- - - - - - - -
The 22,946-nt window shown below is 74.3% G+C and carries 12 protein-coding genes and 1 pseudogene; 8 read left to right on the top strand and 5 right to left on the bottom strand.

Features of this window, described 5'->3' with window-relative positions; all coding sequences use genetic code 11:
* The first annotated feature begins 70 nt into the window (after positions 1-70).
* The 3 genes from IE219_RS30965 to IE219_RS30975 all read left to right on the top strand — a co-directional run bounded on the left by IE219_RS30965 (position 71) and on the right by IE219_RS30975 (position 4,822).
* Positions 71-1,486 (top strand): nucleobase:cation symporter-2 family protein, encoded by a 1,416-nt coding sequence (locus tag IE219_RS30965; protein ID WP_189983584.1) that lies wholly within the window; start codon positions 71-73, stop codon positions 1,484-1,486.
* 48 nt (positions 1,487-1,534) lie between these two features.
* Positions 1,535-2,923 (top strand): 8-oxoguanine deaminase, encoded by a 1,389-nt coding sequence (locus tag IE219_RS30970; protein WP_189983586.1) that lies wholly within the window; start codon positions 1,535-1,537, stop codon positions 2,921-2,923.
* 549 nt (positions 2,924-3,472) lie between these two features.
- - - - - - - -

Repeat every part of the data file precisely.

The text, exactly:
The 22,946-nt window shown below is 74.3% G+C and carries 12 protein-coding genes and 1 pseudogene; 8 read left to right on the top strand and 5 right to left on the bottom strand.

Features of this window, described 5'->3' with window-relative positions; all coding sequences use genetic code 11:
* The first annotated feature begins 70 nt into the window (after positions 1-70).
* The 3 genes from IE219_RS30965 to IE219_RS30975 all read left to right on the top strand — a co-directional run bounded on the left by IE219_RS30965 (position 71) and on the right by IE219_RS30975 (position 4,822).
* Positions 71-1,486 (top strand): nucleobase:cation symporter-2 family protein, encoded by a 1,416-nt coding sequence (locus tag IE219_RS30965; protein ID WP_189983584.1) that lies wholly within the window; start codon positions 71-73, stop codon positions 1,484-1,486.
* 48 nt (positions 1,487-1,534) lie between these two features.
* Positions 1,535-2,923 (top strand): 8-oxoguanine deaminase, encoded by a 1,389-nt coding sequence (locus tag IE219_RS30970; protein WP_189983586.1) that lies wholly within the window; start codon positions 1,535-1,537, stop codon positions 2,921-2,923.
* 549 nt (positions 2,924-3,472) lie between these two features.